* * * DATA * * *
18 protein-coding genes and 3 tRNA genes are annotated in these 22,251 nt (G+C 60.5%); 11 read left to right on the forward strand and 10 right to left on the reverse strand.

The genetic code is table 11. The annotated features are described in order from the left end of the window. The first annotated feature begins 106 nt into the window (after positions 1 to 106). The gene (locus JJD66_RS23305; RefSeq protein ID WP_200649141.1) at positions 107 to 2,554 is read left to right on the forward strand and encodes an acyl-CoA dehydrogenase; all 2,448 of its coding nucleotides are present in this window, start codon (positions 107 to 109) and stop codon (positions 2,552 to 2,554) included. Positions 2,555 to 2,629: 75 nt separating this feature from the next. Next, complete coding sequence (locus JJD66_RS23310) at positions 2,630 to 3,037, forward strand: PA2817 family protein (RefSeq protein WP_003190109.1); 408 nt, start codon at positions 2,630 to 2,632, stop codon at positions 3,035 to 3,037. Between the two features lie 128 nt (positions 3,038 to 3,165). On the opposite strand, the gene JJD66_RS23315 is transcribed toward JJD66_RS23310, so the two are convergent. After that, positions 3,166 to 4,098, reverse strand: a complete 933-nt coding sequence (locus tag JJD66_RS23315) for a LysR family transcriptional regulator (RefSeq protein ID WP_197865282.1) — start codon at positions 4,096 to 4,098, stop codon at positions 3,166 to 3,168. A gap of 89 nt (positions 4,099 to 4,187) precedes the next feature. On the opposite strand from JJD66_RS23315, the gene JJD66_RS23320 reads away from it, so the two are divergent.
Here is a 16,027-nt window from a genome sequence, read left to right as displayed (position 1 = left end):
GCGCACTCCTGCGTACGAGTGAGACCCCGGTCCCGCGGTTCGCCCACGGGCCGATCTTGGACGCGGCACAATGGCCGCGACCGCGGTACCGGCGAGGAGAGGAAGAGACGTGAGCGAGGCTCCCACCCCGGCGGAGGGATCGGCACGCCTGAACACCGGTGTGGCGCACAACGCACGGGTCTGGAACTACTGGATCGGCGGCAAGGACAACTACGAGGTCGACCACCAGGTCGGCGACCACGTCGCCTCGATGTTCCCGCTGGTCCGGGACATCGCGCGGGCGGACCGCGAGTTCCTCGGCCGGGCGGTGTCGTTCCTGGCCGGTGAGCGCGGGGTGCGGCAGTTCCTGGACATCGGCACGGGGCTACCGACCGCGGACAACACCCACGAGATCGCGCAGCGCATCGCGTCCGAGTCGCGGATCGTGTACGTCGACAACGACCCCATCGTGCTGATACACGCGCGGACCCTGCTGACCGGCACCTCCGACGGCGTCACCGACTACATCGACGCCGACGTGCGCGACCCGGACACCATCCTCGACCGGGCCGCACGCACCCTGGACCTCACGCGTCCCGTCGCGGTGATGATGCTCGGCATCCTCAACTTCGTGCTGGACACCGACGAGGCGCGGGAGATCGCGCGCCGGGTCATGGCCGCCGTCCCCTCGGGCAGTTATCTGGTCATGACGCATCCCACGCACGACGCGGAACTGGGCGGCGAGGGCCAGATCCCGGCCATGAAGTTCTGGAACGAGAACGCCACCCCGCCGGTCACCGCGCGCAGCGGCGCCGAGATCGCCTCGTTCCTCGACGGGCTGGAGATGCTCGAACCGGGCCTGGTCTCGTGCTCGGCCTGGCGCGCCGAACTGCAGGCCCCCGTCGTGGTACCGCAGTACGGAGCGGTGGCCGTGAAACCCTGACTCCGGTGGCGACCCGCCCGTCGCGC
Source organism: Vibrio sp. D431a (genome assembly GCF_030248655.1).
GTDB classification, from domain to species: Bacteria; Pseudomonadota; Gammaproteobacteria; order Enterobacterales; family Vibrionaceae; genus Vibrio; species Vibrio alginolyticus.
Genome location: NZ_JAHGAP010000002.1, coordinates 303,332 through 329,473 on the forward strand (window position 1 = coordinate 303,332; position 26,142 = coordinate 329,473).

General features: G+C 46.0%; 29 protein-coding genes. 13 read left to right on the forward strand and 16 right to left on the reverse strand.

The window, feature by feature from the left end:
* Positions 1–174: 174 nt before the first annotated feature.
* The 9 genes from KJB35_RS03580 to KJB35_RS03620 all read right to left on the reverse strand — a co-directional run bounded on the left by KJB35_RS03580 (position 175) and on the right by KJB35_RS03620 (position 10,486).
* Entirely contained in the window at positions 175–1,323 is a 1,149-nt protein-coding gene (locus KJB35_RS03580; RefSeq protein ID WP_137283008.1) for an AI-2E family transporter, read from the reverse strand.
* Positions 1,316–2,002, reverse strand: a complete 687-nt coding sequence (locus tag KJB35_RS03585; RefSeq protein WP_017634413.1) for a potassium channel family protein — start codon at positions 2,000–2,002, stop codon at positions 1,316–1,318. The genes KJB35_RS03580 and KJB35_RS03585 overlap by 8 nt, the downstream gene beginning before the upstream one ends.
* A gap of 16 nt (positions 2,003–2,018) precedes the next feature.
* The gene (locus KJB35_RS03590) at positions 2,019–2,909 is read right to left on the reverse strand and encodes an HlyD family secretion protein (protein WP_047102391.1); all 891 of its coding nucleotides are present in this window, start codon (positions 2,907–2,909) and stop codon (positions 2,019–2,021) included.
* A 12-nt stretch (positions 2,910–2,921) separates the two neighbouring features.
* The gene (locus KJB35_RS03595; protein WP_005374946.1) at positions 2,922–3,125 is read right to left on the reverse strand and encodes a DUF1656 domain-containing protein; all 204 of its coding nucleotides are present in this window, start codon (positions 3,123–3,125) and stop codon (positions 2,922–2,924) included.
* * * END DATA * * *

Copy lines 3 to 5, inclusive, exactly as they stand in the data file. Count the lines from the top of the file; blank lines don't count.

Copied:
Here is a 16,027-nt window from a genome sequence, read left to right as displayed (position 1 = left end):
GCGCACTCCTGCGTACGAGTGAGACCCCGGTCCCGCGGTTCGCCCACGGGCCGATCTTGGACGCGGCACAATGGCCGCGACCGCGGTACCGGCGAGGAGAGGAAGAGACGTGAGCGAGGCTCCCACCCCGGCGGAGGGATCGGCACGCCTGAACACCGGTGTGGCGCACAACGCACGGGTCTGGAACTACTGGATCGGCGGCAAGGACAACTACGAGGTCGACCACCAGGTCGGCGACCACGTCGCCTCGATGTTCCCGCTGGTCCGGGACATCGCGCGGGCGGACCGCGAGTTCCTCGGCCGGGCGGTGTCGTTCCTGGCCGGTGAGCGCGGGGTGCGGCAGTTCCTGGACATCGGCACGGGGCTACCGACCGCGGACAACACCCACGAGATCGCGCAGCGCATCGCGTCCGAGTCGCGGATCGTGTACGTCGACAACGACCCCATCGTGCTGATACACGCGCGGACCCTGCTGACCGGCACCTCCGACGGCGTCACCGACTACATCGACGCCGACGTGCGCGACCCGGACACCATCCTCGACCGGGCCGCACGCACCCTGGACCTCACGCGTCCCGTCGCGGTGATGATGCTCGGCATCCTCAACTTCGTGCTGGACACCGACGAGGCGCGGGAGATCGCGCGCCGGGTCATGGCCGCCGTCCCCTCGGGCAGTTATCTGGTCATGACGCATCCCACGCACGACGCGGAACTGGGCGGCGAGGGCCAGATCCCGGCCATGAAGTTCTGGAACGAGAACGCCACCCCGCCGGTCACCGCGCGCAGCGGCGCCGAGATCGCCTCGTTCCTCGACGGGCTGGAGATGCTCGAACCGGGCCTGGTCTCGTGCTCGGCCTGGCGCGCCGAACTGCAGGCCCCCGTCGTGGTACCGCAGTACGGAGCGGTGGCCGTGAAACCCTGACTCCGGTGGCGACCCGCCCGTCGCGC
Source organism: Vibrio sp. D431a (genome assembly GCF_030248655.1).